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There's a good reason that most political debates are so frustrating: They often present us with false choices.

Take how some in the media reacted to the news that President Donald Trump wants another tax cut. Pointing to the growing budget deficit, they labeled the prospect of another cut as sheer folly.

Concerns about the deficit are well-placed. But the answer isn't to abandon plans for Tax Cuts 2.0. Far from it. The answer is to pair it with Spending Cuts 1.0.

To see why, start with a basic fact: In order to grow, the American economy needs investment, like people need food and water. And businesses need confidence that the future holds opportunity, or they invest, innovate and hire less. If taxes are expected to go up in the future, behavior changes today.

The only credible way to keep taxes low is to reduce the deficit. And we do that by cutting spending growth and expanding on the 2017 tax cuts by first making those cuts permanent.

At the end of 2017, Congress cut taxes modestly and increased spending dramatically. The trillion-dollar deficit is the result of profligate spending, not pro-growth tax cuts.

Over the last year, federal tax collections increased by 4 percent. But spending increased at twice that rate, by 8 percent, according to the Congressional Budget Office.

Without serious spending reform, tax cuts are doomed to fail.

Without credible spending reforms today, American workers and businesses will continue to live under the threat of higher taxes in the future. This uncertainty ultimately depresses the expected economic benefits of the tax cuts--which are nevertheless allowing wages to rise, keeping unemployment low and supporting the longest economic expansion in our history.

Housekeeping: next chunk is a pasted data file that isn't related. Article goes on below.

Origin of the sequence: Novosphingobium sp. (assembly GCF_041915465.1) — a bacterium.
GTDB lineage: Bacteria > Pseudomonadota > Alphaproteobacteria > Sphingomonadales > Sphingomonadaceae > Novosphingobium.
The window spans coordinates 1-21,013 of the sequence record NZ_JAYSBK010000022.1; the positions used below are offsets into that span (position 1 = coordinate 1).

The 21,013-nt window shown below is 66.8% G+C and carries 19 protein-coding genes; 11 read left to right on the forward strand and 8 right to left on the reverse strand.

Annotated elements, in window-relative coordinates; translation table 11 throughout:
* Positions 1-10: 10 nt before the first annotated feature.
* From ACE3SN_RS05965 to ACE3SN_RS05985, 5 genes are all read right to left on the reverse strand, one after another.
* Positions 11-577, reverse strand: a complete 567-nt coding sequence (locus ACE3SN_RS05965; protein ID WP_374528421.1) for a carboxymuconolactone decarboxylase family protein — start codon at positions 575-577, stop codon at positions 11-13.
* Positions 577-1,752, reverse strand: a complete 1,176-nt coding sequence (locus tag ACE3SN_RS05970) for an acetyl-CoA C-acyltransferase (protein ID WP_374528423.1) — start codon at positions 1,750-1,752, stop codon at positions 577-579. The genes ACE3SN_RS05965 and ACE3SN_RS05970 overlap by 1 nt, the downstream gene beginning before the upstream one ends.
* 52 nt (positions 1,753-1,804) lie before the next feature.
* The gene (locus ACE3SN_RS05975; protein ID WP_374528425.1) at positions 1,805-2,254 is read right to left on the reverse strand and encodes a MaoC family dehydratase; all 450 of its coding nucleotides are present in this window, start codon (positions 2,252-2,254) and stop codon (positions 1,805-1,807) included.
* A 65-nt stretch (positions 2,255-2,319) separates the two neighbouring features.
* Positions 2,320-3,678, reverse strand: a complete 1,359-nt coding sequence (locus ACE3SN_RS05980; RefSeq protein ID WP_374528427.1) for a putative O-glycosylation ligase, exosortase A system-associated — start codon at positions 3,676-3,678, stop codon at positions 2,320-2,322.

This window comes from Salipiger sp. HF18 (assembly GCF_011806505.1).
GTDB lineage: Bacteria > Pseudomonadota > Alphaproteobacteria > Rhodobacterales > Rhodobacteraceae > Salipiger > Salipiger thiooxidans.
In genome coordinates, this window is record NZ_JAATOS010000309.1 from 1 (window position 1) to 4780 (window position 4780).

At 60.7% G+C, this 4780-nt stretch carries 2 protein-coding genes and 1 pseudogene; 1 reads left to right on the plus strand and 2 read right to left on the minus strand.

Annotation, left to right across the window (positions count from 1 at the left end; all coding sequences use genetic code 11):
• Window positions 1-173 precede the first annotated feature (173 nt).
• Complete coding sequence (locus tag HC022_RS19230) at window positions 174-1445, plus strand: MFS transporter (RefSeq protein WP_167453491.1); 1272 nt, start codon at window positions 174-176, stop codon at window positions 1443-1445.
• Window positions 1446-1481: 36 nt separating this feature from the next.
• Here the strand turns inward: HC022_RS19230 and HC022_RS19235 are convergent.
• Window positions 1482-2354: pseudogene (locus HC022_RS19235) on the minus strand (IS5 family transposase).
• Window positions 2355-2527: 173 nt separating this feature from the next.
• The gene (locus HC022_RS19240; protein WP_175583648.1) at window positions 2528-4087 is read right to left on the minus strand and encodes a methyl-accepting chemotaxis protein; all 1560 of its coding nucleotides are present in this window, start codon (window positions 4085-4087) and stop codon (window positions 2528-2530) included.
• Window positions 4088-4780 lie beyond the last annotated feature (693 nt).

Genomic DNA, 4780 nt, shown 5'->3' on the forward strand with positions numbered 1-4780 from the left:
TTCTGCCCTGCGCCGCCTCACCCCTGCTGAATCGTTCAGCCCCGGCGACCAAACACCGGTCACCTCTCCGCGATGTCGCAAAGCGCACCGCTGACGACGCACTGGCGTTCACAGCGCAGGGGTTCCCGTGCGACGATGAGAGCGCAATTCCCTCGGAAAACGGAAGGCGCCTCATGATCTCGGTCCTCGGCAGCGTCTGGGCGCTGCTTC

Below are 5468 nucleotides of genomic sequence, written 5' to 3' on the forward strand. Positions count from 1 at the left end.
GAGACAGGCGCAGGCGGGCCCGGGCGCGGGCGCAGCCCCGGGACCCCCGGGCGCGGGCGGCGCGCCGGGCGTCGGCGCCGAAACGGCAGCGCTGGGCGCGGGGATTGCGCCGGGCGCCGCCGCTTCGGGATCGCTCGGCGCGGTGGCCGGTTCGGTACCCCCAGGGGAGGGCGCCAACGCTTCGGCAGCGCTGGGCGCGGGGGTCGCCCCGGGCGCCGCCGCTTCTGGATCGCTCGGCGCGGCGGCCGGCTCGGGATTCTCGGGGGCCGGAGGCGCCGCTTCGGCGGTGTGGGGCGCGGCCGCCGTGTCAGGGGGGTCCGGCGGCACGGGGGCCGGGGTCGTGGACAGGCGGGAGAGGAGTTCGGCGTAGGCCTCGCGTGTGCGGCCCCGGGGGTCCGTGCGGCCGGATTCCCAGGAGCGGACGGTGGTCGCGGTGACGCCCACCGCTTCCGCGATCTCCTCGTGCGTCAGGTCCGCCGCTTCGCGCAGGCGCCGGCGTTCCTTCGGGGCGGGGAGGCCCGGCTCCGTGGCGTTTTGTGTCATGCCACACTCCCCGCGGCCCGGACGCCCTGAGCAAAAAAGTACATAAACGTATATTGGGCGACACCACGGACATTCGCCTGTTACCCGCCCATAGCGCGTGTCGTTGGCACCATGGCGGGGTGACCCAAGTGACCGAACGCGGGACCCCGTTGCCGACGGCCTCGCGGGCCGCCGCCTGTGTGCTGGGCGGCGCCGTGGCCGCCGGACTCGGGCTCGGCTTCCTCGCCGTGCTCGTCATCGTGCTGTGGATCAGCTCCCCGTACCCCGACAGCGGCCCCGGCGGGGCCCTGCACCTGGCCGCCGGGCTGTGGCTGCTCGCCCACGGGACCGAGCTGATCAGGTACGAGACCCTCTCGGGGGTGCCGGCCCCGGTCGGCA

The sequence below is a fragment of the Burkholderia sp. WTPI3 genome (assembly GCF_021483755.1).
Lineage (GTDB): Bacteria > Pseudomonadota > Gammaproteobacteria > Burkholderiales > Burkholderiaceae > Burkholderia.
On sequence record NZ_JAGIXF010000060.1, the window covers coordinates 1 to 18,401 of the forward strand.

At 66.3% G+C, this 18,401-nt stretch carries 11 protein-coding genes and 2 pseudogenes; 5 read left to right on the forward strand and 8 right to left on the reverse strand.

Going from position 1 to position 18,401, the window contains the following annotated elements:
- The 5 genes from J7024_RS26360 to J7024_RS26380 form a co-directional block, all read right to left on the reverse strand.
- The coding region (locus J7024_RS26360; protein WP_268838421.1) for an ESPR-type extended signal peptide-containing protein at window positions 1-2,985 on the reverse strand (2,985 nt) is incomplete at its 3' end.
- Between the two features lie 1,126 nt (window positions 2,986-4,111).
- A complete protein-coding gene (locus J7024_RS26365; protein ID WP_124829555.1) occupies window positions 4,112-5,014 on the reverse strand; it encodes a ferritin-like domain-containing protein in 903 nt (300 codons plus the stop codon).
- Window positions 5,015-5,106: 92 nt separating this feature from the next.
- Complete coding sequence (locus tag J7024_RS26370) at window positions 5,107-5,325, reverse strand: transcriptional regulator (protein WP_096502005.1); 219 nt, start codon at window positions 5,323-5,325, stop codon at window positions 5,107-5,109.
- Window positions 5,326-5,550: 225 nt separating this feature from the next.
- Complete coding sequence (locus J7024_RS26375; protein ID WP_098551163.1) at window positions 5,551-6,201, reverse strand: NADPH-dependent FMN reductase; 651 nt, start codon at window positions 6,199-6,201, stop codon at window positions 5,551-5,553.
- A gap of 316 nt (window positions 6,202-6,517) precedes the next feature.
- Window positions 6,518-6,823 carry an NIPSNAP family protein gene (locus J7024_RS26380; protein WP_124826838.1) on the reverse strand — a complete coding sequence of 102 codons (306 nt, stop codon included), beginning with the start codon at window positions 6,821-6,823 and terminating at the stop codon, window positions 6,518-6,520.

The ever-present constraint of the seemingly ever growing deficit imperils the successes of tax cuts and resulting economic opportunity.

Conventional analysis wrongly assumes that the only way to fix the deficit is through new taxes. But simply raising taxes won't fix the deficit. Spending growth continues to accelerate faster than the U.S. economy every year into the future.

The problems of deficit and debt are driven by too much spending, not too little tax collection.

Without a clear signal from Congress that taxes and the spending they fund will stay low, Americans will simply continue waiting for the next shoe to drop.

They need the positive certainty that comes with a combined package of tax cuts and spending cuts. Anything else portends higher taxes, fewer jobs and a weaker economy.


Adam N. Michel is a senior policy analyst in the Grover M. Hermann Center for the Federal Budget at The Heritage Foundation.

Editorial on 11/08/2019

Print Headline: Dealing with deficit, debt


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